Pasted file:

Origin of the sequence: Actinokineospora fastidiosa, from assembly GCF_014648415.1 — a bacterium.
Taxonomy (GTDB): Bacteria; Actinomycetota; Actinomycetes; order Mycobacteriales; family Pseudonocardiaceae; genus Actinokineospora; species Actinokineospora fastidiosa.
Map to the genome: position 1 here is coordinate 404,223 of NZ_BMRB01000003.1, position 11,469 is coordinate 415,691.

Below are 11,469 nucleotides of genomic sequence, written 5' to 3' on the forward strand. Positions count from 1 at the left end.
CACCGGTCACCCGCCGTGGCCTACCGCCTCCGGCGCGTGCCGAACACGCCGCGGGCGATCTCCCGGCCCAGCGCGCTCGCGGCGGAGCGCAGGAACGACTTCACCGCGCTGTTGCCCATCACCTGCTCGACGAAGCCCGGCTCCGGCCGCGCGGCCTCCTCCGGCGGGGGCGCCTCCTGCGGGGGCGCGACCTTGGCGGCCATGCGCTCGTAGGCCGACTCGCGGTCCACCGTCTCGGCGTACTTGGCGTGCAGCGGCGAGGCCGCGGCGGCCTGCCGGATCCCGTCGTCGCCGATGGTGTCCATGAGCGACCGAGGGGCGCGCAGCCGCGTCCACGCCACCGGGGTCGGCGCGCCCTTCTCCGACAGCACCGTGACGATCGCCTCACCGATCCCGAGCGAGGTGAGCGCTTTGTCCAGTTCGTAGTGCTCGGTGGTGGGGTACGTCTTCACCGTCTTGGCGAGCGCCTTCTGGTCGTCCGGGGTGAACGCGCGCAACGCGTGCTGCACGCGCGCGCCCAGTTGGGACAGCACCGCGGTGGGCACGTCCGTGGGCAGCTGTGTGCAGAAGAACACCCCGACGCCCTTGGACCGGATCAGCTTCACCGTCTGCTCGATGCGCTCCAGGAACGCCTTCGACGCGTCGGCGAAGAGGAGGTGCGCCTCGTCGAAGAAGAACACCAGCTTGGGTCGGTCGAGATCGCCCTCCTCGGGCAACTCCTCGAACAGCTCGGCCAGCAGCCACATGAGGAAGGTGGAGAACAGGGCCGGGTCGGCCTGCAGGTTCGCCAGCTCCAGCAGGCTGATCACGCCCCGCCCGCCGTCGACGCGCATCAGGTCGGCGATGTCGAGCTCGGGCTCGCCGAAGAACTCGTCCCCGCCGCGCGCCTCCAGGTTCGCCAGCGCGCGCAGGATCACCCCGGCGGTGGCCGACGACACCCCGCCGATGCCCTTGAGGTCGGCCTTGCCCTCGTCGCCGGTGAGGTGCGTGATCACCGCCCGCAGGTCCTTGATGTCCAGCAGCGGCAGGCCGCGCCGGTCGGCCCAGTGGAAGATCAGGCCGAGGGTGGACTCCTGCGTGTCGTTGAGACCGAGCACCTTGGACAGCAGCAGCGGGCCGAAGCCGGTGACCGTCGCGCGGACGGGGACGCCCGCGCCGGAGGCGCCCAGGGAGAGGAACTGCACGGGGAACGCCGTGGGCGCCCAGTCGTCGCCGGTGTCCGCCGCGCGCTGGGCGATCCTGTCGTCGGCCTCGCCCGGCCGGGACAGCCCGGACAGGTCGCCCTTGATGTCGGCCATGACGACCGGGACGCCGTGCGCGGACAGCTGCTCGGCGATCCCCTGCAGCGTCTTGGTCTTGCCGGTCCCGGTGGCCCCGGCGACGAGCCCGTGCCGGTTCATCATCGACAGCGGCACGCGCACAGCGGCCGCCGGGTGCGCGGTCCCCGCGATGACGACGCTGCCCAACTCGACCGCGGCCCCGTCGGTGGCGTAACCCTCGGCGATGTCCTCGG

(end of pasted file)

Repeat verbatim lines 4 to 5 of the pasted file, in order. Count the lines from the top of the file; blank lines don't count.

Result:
Below are 11,469 nucleotides of genomic sequence, written 5' to 3' on the forward strand. Positions count from 1 at the left end.
CACCGGTCACCCGCCGTGGCCTACCGCCTCCGGCGCGTGCCGAACACGCCGCGGGCGATCTCCCGGCCCAGCGCGCTCGCGGCGGAGCGCAGGAACGACTTCACCGCGCTGTTGCCCATCACCTGCTCGACGAAGCCCGGCTCCGGCCGCGCGGCCTCCTCCGGCGGGGGCGCCTCCTGCGGGGGCGCGACCTTGGCGGCCATGCGCTCGTAGGCCGACTCGCGGTCCACCGTCTCGGCGTACTTGGCGTGCAGCGGCGAGGCCGCGGCGGCCTGCCGGATCCCGTCGTCGCCGATGGTGTCCATGAGCGACCGAGGGGCGCGCAGCCGCGTCCACGCCACCGGGGTCGGCGCGCCCTTCTCCGACAGCACCGTGACGATCGCCTCACCGATCCCGAGCGAGGTGAGCGCTTTGTCCAGTTCGTAGTGCTCGGTGGTGGGGTACGTCTTCACCGTCTTGGCGAGCGCCTTCTGGTCGTCCGGGGTGAACGCGCGCAACGCGTGCTGCACGCGCGCGCCCAGTTGGGACAGCACCGCGGTGGGCACGTCCGTGGGCAGCTGTGTGCAGAAGAACACCCCGACGCCCTTGGACCGGATCAGCTTCACCGTCTGCTCGATGCGCTCCAGGAACGCCTTCGACGCGTCGGCGAAGAGGAGGTGCGCCTCGTCGAAGAAGAACACCAGCTTGGGTCGGTCGAGATCGCCCTCCTCGGGCAACTCCTCGAACAGCTCGGCCAGCAGCCACATGAGGAAGGTGGAGAACAGGGCCGGGTCGGCCTGCAGGTTCGCCAGCTCCAGCAGGCTGATCACGCCCCGCCCGCCGTCGACGCGCATCAGGTCGGCGATGTCGAGCTCGGGCTCGCCGAAGAACTCGTCCCCGCCGCGCGCCTCCAGGTTCGCCAGCGCGCGCAGGATCACCCCGGCGGTGGCCGACGACACCCCGCCGATGCCCTTGAGGTCGGCCTTGCCCTCGTCGCCGGTGAGGTGCGTGATCACCGCCCGCAGGTCCTTGATGTCCAGCAGCGGCAGGCCGCGCCGGTCGGCCCAGTGGAAGATCAGGCCGAGGGTGGACTCCTGCGTGTCGTTGAGACCGAGCACCTTGGACAGCAGCAGCGGGCCGAAGCCGGTGACCGTCGCGCGGACGGGGACGCCCGCGCCGGAGGCGCCCAGGGAGAGGAACTGCACGGGGAACGCCGTGGGCGCCCAGTCGTCGCCGGTGTCCGCCGCGCGCTGGGCGATCCTGTCGTCGGCCTCGCCCGGCCGGGACAGCCCGGACAGGTCGCCCTTGATGTCGGCCATGACGACCGGGACGCCGTGCGCGGACAGCTGCTCGGCGATCCCCTGCAGCGTCTTGGTCTTGCCGGTCCCGGTGGCCCCGGCGACGAGCCCGTGCCGGTTCATCATCGACAGCGGCACGCGCACAGCGGCCGCCGGGTGCGCGGTCCCCGCGATGACGACGCTGCCCAACTCGACCGCGGCCCCGTCGGTGGCGTAACCCTCGGCGATGTCCTCGG